The book cover for Dana Brown's "Dilettante".
The book cover for Dana Brown's "Dilettante".
Image: Supplied

Throughout the 1990s and into the 2000s, the Western cultural world was ruled by glossy magazines. And the glossiest of the glossies were those produced by Condé Nast: thick and heavy with shiny paper, fragrant with interleaved perfume samples. High up in the New York sky, the devil in Prada reigned at Vogue while other titles proclaimed on subjects such as architecture, food, interior design, and men’s fashion.

But everyone knew that the real jewel in the Condé Nast crown, the ne plus ultra, was Vanity Fair. VF, as it was known, had been reinvented in the 1980s by the Valkyrian Tina Brown, who bedazzled it with celebrities and a delicious mix of high and low culture, blending scandal with serious reportage. Its circulation rocketed. When a virtually unknown Canadian editor named Graydon Carter was earmarked for the august New Yorker magazine, a by now bored and hungry Brown had a hissy fit, grabbed the New Yorker for herself, and tossed Carter VF.

Carter was a literary man who edited a satirical magazine, what did he know about celebs? But he settled in for 25 years and what would be the golden age of VF and magazines in general. Movies were booming, a new generation of stars was rising, and, crucially, European fashion houses were going global. That meant advertising. Lots of it. And money. Lots of it. Into this extravagant, excitable world stepped a 21-year-old college dropout named Dana Brown, who worked behind the bar at the restaurant the Condé Nast staffers frequented.

He was a slacker, caring only for his punk band and living hand-to-mouth on the Lower East Side. But he was handsome and agreeable and soon part of the team who catered small dinners in Carter’s apartment. Carter liked his openness and humour and, against the incensed advice of the HR department, hired Brown as his PA. A boy who had never used a photocopier. But could he party. Dilettante (Ballantine Books) is his amusing, self-deprecating memoir of his rise from PA to deputy editor of the magazine at its zenith.

Subtitled True Tales of Excess, Triumph, and Disaster, it’s a delirious story of bad behaviour but hard work, too. He gives us fascinating insights into the workings of the magazine. Carter revered his writers and gave them space on the pages — it was what set VF apart from other magazines. It was the age of stars such as writers Dominick Dunne and Christopher Hitchens, and photographer Annie Leibowitz. Stories were worked on for months with limitless budgets and were often spiked at the last minute. Only the very best got into the pages.

They took risks — no one had ever imagined, let alone tried, a three-panel gatefold cover, but Carter pulled it off for what became the famous annual Hollywood Issue. And that begat the infamous VF Oscars party. Brown has wonderful anecdotes about the VF parties, of refusing an incandescent Donald Trump entry, of the designer Marc Jacobs screeching at him at the door, cocaine flying from his nostrils. Magazines were awash in money, and shoots would feature dozens of assistants and assistant assistants. Chauffeured town cars were summoned, private jets were hopped on, and many, many meals were expensed.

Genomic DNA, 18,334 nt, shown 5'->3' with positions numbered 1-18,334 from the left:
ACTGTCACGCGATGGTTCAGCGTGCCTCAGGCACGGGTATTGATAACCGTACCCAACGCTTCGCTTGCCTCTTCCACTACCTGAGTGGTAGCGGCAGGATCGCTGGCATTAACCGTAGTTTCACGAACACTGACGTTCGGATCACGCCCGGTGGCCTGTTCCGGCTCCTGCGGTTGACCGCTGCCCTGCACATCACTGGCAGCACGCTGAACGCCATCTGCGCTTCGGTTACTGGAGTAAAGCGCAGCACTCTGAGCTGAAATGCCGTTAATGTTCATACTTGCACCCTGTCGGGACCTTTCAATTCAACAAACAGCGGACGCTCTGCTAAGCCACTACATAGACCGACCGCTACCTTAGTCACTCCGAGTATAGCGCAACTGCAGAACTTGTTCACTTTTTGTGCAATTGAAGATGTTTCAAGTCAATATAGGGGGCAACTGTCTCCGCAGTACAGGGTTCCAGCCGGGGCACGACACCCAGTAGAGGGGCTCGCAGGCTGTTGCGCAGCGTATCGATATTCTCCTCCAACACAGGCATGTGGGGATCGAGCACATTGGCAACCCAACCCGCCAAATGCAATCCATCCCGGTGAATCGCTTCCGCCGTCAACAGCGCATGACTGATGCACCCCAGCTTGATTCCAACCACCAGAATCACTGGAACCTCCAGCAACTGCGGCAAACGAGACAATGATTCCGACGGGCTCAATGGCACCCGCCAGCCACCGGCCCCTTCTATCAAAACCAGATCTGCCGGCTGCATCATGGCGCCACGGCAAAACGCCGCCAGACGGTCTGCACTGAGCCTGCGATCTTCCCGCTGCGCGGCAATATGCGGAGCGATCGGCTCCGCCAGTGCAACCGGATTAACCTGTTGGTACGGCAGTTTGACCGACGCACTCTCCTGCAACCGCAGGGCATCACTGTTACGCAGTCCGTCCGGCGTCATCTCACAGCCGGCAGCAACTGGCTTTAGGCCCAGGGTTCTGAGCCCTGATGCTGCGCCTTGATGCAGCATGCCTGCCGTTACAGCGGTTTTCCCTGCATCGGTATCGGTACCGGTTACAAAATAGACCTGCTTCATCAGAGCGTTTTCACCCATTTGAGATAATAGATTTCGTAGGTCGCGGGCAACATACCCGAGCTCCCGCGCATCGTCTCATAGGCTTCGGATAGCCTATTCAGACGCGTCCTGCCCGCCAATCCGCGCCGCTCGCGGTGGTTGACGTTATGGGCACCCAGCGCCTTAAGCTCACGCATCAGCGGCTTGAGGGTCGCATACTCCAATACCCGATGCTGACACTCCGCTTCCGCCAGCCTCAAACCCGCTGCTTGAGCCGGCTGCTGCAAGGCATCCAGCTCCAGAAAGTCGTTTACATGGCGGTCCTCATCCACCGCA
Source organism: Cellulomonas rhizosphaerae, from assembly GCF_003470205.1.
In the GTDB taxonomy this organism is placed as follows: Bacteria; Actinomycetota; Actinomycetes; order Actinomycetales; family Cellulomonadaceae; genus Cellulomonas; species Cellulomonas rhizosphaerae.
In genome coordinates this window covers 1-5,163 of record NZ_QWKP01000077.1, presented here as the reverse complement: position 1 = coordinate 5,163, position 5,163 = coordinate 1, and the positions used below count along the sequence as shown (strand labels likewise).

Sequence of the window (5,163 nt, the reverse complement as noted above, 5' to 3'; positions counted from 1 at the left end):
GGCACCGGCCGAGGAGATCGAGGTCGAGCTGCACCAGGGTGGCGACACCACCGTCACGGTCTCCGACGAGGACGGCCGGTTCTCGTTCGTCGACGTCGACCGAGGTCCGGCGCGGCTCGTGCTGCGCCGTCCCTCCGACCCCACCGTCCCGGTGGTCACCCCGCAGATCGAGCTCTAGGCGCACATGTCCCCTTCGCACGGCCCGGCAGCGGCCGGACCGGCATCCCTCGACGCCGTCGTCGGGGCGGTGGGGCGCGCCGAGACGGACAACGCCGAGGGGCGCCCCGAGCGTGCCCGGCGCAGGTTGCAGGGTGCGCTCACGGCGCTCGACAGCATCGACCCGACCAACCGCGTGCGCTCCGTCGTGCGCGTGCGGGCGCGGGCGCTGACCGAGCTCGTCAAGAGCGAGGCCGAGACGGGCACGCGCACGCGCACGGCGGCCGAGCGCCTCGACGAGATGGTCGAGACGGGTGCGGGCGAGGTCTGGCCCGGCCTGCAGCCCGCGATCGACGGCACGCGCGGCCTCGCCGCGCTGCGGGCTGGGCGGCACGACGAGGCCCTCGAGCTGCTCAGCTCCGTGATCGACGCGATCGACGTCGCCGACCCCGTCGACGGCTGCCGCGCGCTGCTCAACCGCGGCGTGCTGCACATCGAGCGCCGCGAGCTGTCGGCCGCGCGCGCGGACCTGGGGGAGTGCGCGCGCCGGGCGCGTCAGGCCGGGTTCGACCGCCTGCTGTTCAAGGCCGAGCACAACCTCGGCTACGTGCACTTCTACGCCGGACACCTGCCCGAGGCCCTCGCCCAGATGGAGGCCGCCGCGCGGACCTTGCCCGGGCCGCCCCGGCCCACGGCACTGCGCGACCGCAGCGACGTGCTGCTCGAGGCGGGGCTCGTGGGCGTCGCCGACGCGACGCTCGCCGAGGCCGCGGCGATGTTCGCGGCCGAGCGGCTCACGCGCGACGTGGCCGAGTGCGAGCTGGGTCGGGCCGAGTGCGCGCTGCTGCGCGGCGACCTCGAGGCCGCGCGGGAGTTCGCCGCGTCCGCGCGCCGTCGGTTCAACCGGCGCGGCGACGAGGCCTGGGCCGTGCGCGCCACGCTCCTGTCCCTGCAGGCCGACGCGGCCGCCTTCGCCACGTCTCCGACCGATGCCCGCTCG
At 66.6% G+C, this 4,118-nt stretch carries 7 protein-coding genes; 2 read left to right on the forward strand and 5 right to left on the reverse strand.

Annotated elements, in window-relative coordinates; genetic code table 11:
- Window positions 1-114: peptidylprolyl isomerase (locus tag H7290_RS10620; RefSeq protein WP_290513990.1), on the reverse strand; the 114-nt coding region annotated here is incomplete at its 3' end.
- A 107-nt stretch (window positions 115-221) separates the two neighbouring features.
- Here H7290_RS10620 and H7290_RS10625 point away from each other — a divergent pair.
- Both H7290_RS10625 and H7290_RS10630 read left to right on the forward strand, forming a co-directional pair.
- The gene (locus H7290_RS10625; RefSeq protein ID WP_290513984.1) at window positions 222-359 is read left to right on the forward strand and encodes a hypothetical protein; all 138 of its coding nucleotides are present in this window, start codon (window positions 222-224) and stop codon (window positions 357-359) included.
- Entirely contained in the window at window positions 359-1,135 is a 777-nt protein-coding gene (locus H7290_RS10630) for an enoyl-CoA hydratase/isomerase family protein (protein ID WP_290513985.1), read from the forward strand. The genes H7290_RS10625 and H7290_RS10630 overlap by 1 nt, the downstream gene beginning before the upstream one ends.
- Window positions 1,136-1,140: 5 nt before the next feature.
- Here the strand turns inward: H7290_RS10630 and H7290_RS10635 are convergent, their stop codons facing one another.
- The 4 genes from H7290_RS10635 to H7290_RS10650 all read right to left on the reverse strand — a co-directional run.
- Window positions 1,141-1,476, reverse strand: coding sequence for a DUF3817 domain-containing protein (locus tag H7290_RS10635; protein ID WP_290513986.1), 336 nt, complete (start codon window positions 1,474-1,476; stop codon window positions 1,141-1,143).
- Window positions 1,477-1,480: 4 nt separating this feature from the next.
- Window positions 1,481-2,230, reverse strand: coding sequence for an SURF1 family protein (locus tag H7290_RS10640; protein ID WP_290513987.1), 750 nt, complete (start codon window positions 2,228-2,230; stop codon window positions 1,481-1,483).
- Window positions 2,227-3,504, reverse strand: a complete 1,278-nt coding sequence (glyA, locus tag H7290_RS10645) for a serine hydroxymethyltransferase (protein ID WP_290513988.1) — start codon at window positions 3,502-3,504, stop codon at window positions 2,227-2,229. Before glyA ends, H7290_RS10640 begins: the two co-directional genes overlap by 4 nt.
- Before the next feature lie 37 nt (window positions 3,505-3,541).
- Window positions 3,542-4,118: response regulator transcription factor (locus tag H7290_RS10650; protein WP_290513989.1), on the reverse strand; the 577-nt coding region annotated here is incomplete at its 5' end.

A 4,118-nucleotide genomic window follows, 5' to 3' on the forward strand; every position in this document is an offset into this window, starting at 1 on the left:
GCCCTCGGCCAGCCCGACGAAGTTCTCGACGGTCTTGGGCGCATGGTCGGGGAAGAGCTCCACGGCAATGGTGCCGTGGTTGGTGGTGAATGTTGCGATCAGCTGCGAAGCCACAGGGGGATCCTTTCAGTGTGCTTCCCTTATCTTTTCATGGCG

Brown sets out what he calls “the four horsemen of the magazine apocalypse”: the financial crisis, the iPhone, Facebook, and Twitter

Brown heard tales of editors paying their rent, kids’ school fees, nannies, even prostitutes and drug dealers, and then getting those charges reimbursed. The company gave editors low-interest loans on fancy apartments. After all, they were the most important ingredient in the company’s success. “We had a role in the culture,” says Brown, “and that was to be curious, to have taste. It was a 24-hour job, constantly looking for the next thing, the next great actor, the next great book, film. What’s going to be hot. We worked hard at it.”

So powerful were these tastemakers that the important magazines moved the needle on popular culture, their arbitration setting trends or killing them. But ultimately, it couldn’t last. Brown sets out what he calls “the four horsemen of the magazine apocalypse”: the financial crisis, the iPhone, Facebook, and Twitter. Magazine editors have been replaced by algorithms, he laments. “There’s no discovery any more, we’re constantly fed stuff — ‘if you like that then you’ll like this’.”

Now everyone is posting, tweeting, tagging, creating their own ecosystem. “We used to BE the ecosystem.” The magazine world as we knew it is long gone, and VF now is a thin, humourless, and slightly earnest shadow of its former self. Thankfully, for those of us who miss the wit and sharp writing of the old VF, Carter has started an online magazine called Airmail Weekly. Every Saturday it lands in my inbox containing what he calls “old school rigor and new school smarts”. In a sea of mediocre content, it’s a beacon.

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